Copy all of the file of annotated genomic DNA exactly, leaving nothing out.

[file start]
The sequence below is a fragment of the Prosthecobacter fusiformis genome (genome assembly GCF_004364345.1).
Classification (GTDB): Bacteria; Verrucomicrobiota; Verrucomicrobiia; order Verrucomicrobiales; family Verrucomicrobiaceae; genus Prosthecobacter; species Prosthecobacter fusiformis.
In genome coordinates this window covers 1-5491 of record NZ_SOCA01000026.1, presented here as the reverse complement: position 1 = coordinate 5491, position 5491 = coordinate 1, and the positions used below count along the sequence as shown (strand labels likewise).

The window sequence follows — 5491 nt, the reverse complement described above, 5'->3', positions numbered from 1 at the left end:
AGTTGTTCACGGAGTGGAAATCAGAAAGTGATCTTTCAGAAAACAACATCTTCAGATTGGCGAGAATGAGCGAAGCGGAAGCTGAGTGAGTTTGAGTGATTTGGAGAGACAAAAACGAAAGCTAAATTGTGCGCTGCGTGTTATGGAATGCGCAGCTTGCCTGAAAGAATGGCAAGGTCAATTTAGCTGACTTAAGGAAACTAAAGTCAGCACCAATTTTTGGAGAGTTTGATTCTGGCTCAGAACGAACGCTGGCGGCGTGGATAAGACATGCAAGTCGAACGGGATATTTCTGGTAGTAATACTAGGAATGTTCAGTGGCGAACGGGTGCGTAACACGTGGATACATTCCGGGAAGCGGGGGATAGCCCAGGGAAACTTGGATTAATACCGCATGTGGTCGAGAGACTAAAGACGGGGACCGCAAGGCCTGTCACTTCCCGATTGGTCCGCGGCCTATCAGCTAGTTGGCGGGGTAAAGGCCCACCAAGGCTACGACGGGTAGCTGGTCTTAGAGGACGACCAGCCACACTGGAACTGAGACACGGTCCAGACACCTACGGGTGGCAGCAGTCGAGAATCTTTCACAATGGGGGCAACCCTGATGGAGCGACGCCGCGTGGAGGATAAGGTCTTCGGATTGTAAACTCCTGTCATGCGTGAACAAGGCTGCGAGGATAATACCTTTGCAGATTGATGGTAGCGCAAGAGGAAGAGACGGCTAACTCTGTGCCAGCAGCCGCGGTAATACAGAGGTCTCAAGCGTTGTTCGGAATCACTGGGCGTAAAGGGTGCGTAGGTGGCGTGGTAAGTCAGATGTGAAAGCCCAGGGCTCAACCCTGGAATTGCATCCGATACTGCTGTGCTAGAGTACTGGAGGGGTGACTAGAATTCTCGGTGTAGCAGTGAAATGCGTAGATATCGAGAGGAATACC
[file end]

The sequence below is a fragment of the Prosthecobacter fusiformis genome (genome assembly GCF_004364345.1).
Classification (GTDB): Bacteria; Verrucomicrobiota; Verrucomicrobiia; order Verrucomicrobiales; family Verrucomicrobiaceae; genus Prosthecobacter; species Prosthecobacter fusiformis.
In genome coordinates this window covers 1-5491 of record NZ_SOCA01000026.1, presented here as the reverse complement: position 1 = coordinate 5491, position 5491 = coordinate 1, and the positions used below count along the sequence as shown (strand labels likewise).

The window sequence follows — 5491 nt, the reverse complement described above, 5'->3', positions numbered from 1 at the left end:
AGTTGTTCACGGAGTGGAAATCAGAAAGTGATCTTTCAGAAAACAACATCTTCAGATTGGCGAGAATGAGCGAAGCGGAAGCTGAGTGAGTTTGAGTGATTTGGAGAGACAAAAACGAAAGCTAAATTGTGCGCTGCGTGTTATGGAATGCGCAGCTTGCCTGAAAGAATGGCAAGGTCAATTTAGCTGACTTAAGGAAACTAAAGTCAGCACCAATTTTTGGAGAGTTTGATTCTGGCTCAGAACGAACGCTGGCGGCGTGGATAAGACATGCAAGTCGAACGGGATATTTCTGGTAGTAATACTAGGAATGTTCAGTGGCGAACGGGTGCGTAACACGTGGATACATTCCGGGAAGCGGGGGATAGCCCAGGGAAACTTGGATTAATACCGCATGTGGTCGAGAGACTAAAGACGGGGACCGCAAGGCCTGTCACTTCCCGATTGGTCCGCGGCCTATCAGCTAGTTGGCGGGGTAAAGGCCCACCAAGGCTACGACGGGTAGCTGGTCTTAGAGGACGACCAGCCACACTGGAACTGAGACACGGTCCAGACACCTACGGGTGGCAGCAGTCGAGAATCTTTCACAATGGGGGCAACCCTGATGGAGCGACGCCGCGTGGAGGATAAGGTCTTCGGATTGTAAACTCCTGTCATGCGTGAACAAGGCTGCGAGGATAATACCTTTGCAGATTGATGGTAGCGCAAGAGGAAGAGACGGCTAACTCTGTGCCAGCAGCCGCGGTAATACAGAGGTCTCAAGCGTTGTTCGGAATCACTGGGCGTAAAGGGTGCGTAGGTGGCGTGGTAAGTCAGATGTGAAAGCCCAGGGCTCAACCCTGGAATTGCATCCGATACTGCTGTGCTAGAGTACTGGAGGGGTGACTAGAATTCTCGGTGTAGCAGTGAAATGCGTAGATATCGAGAGGAATACC